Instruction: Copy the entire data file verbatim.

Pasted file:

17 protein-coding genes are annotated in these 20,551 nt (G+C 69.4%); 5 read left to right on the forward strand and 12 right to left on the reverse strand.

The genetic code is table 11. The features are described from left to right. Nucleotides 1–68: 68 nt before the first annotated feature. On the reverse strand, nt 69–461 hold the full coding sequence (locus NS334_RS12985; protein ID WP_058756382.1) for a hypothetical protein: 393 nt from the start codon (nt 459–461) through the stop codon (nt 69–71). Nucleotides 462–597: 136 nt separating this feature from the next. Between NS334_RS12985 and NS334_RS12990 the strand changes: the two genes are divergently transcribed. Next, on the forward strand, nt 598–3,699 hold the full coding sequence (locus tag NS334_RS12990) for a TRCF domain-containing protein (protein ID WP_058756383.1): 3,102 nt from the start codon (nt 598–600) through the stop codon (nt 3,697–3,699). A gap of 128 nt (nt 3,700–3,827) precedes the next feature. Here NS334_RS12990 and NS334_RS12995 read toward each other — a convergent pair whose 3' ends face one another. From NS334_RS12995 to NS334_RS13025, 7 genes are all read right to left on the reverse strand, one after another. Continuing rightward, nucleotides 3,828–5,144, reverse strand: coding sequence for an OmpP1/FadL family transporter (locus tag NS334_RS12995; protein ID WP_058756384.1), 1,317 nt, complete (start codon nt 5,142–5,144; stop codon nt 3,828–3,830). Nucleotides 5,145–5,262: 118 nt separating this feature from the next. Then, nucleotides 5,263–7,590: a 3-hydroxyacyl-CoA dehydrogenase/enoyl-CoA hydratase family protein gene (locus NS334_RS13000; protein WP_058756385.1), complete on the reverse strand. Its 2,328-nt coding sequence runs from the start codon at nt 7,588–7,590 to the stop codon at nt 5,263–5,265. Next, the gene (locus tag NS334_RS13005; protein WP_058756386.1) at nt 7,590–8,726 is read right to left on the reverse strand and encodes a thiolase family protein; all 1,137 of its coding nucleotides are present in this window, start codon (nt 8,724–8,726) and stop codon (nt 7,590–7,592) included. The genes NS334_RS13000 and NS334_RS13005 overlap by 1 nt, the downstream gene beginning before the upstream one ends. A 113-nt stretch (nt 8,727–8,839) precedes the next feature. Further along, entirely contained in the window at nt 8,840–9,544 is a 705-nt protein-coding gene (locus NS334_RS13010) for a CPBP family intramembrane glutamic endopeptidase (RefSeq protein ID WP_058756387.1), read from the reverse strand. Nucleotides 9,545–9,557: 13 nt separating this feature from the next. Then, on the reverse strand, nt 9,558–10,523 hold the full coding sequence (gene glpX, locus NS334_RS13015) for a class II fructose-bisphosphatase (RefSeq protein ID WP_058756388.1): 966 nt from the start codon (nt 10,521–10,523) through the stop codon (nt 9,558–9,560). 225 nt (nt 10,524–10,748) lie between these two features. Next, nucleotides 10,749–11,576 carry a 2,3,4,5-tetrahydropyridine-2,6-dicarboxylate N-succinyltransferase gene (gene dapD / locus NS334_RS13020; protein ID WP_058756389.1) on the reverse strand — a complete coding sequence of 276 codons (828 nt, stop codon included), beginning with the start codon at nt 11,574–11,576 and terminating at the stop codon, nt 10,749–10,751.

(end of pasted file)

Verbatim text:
17 protein-coding genes are annotated in these 20,551 nt (G+C 69.4%); 5 read left to right on the forward strand and 12 right to left on the reverse strand.

The genetic code is table 11. The features are described from left to right. Nucleotides 1–68: 68 nt before the first annotated feature. On the reverse strand, nt 69–461 hold the full coding sequence (locus NS334_RS12985; protein ID WP_058756382.1) for a hypothetical protein: 393 nt from the start codon (nt 459–461) through the stop codon (nt 69–71). Nucleotides 462–597: 136 nt separating this feature from the next. Between NS334_RS12985 and NS334_RS12990 the strand changes: the two genes are divergently transcribed. Next, on the forward strand, nt 598–3,699 hold the full coding sequence (locus tag NS334_RS12990) for a TRCF domain-containing protein (protein ID WP_058756383.1): 3,102 nt from the start codon (nt 598–600) through the stop codon (nt 3,697–3,699). A gap of 128 nt (nt 3,700–3,827) precedes the next feature. Here NS334_RS12990 and NS334_RS12995 read toward each other — a convergent pair whose 3' ends face one another. From NS334_RS12995 to NS334_RS13025, 7 genes are all read right to left on the reverse strand, one after another. Continuing rightward, nucleotides 3,828–5,144, reverse strand: coding sequence for an OmpP1/FadL family transporter (locus tag NS334_RS12995; protein ID WP_058756384.1), 1,317 nt, complete (start codon nt 5,142–5,144; stop codon nt 3,828–3,830). Nucleotides 5,145–5,262: 118 nt separating this feature from the next. Then, nucleotides 5,263–7,590: a 3-hydroxyacyl-CoA dehydrogenase/enoyl-CoA hydratase family protein gene (locus NS334_RS13000; protein WP_058756385.1), complete on the reverse strand. Its 2,328-nt coding sequence runs from the start codon at nt 7,588–7,590 to the stop codon at nt 5,263–5,265. Next, the gene (locus tag NS334_RS13005; protein WP_058756386.1) at nt 7,590–8,726 is read right to left on the reverse strand and encodes a thiolase family protein; all 1,137 of its coding nucleotides are present in this window, start codon (nt 8,724–8,726) and stop codon (nt 7,590–7,592) included. The genes NS334_RS13000 and NS334_RS13005 overlap by 1 nt, the downstream gene beginning before the upstream one ends. A 113-nt stretch (nt 8,727–8,839) precedes the next feature. Further along, entirely contained in the window at nt 8,840–9,544 is a 705-nt protein-coding gene (locus NS334_RS13010) for a CPBP family intramembrane glutamic endopeptidase (RefSeq protein ID WP_058756387.1), read from the reverse strand. Nucleotides 9,545–9,557: 13 nt separating this feature from the next. Then, on the reverse strand, nt 9,558–10,523 hold the full coding sequence (gene glpX, locus NS334_RS13015) for a class II fructose-bisphosphatase (RefSeq protein ID WP_058756388.1): 966 nt from the start codon (nt 10,521–10,523) through the stop codon (nt 9,558–9,560). 225 nt (nt 10,524–10,748) lie between these two features. Next, nucleotides 10,749–11,576 carry a 2,3,4,5-tetrahydropyridine-2,6-dicarboxylate N-succinyltransferase gene (gene dapD / locus NS334_RS13020; protein ID WP_058756389.1) on the reverse strand — a complete coding sequence of 276 codons (828 nt, stop codon included), beginning with the start codon at nt 11,574–11,576 and terminating at the stop codon, nt 10,749–10,751.